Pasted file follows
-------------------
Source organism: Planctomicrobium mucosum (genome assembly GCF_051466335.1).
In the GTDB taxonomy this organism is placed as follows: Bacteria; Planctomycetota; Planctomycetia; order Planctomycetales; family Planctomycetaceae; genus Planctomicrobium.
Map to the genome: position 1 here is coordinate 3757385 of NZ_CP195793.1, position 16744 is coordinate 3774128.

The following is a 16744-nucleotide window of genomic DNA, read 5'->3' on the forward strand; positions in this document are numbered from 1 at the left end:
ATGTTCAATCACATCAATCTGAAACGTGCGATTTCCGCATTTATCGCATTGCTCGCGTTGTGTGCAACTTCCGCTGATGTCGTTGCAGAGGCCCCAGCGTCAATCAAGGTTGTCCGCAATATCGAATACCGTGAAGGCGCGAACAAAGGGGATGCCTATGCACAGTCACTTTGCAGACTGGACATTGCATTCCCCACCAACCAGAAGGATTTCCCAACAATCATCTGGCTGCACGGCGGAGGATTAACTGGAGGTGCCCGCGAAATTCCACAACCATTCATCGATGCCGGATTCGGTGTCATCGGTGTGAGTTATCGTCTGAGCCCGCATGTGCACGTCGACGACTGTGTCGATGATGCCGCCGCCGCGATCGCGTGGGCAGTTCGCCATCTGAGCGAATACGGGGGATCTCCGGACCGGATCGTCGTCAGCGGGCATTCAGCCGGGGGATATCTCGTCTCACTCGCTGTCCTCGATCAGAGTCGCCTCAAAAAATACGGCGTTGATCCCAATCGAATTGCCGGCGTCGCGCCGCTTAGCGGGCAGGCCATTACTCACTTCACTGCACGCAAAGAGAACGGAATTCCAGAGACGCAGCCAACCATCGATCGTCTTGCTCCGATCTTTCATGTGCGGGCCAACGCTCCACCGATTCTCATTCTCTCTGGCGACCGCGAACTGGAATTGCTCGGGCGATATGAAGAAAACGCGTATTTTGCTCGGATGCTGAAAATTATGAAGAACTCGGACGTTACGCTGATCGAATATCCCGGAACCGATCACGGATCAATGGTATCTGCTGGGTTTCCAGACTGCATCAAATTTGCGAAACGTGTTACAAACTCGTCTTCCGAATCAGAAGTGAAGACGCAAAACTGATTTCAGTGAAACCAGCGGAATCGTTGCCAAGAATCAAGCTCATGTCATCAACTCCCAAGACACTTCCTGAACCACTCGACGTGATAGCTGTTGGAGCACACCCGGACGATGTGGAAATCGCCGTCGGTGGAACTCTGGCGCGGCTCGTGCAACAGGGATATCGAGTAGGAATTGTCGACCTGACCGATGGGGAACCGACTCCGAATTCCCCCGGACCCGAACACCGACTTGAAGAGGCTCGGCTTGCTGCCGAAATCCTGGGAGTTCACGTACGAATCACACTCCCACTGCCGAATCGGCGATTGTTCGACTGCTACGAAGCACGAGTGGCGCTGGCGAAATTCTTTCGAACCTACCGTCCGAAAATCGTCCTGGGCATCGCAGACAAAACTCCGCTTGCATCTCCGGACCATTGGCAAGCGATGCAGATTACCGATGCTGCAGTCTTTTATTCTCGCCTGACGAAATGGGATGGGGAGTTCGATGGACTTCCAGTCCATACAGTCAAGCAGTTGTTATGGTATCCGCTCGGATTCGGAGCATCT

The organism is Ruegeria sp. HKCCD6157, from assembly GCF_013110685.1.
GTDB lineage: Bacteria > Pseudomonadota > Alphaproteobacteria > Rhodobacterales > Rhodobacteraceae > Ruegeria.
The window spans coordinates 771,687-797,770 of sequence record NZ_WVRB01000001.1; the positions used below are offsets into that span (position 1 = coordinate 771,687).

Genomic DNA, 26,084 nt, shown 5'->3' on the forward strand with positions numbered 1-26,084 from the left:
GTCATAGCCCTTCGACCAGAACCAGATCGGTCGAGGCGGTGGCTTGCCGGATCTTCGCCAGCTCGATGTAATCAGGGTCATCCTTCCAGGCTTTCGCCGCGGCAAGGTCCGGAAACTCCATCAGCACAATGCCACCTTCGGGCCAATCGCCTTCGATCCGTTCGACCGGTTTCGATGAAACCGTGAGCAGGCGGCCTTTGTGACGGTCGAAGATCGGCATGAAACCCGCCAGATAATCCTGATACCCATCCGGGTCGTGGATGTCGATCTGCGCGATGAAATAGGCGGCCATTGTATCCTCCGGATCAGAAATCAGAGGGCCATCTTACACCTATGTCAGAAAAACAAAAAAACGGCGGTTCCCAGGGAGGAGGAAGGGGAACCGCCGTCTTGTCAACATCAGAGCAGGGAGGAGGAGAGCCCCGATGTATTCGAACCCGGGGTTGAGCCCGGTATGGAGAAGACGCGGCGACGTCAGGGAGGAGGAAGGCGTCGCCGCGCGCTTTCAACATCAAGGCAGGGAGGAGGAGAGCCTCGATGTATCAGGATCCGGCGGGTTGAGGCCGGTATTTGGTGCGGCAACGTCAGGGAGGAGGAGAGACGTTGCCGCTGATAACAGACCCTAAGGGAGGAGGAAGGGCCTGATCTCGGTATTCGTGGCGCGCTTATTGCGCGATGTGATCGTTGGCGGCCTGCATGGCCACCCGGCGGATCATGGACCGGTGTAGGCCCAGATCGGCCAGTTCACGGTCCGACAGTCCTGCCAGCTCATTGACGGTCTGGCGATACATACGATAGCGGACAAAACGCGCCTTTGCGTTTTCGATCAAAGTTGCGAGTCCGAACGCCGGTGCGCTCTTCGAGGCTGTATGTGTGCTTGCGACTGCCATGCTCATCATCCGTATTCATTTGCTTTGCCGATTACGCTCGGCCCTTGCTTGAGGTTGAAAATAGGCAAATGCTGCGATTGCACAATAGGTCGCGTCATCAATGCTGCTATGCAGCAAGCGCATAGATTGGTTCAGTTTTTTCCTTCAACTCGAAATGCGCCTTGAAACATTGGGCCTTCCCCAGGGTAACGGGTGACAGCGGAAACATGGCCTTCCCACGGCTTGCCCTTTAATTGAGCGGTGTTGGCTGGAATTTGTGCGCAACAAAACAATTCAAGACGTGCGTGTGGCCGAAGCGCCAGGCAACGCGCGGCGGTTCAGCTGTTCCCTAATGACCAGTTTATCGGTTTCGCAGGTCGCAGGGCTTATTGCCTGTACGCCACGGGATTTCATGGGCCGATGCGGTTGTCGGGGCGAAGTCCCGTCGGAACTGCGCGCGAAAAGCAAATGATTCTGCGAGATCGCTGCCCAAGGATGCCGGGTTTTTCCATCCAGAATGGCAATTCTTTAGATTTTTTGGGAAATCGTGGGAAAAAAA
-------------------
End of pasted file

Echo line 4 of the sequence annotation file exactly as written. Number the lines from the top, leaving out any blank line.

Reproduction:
The following is a 16744-nucleotide window of genomic DNA, read 5'->3' on the forward strand; positions in this document are numbered from 1 at the left end: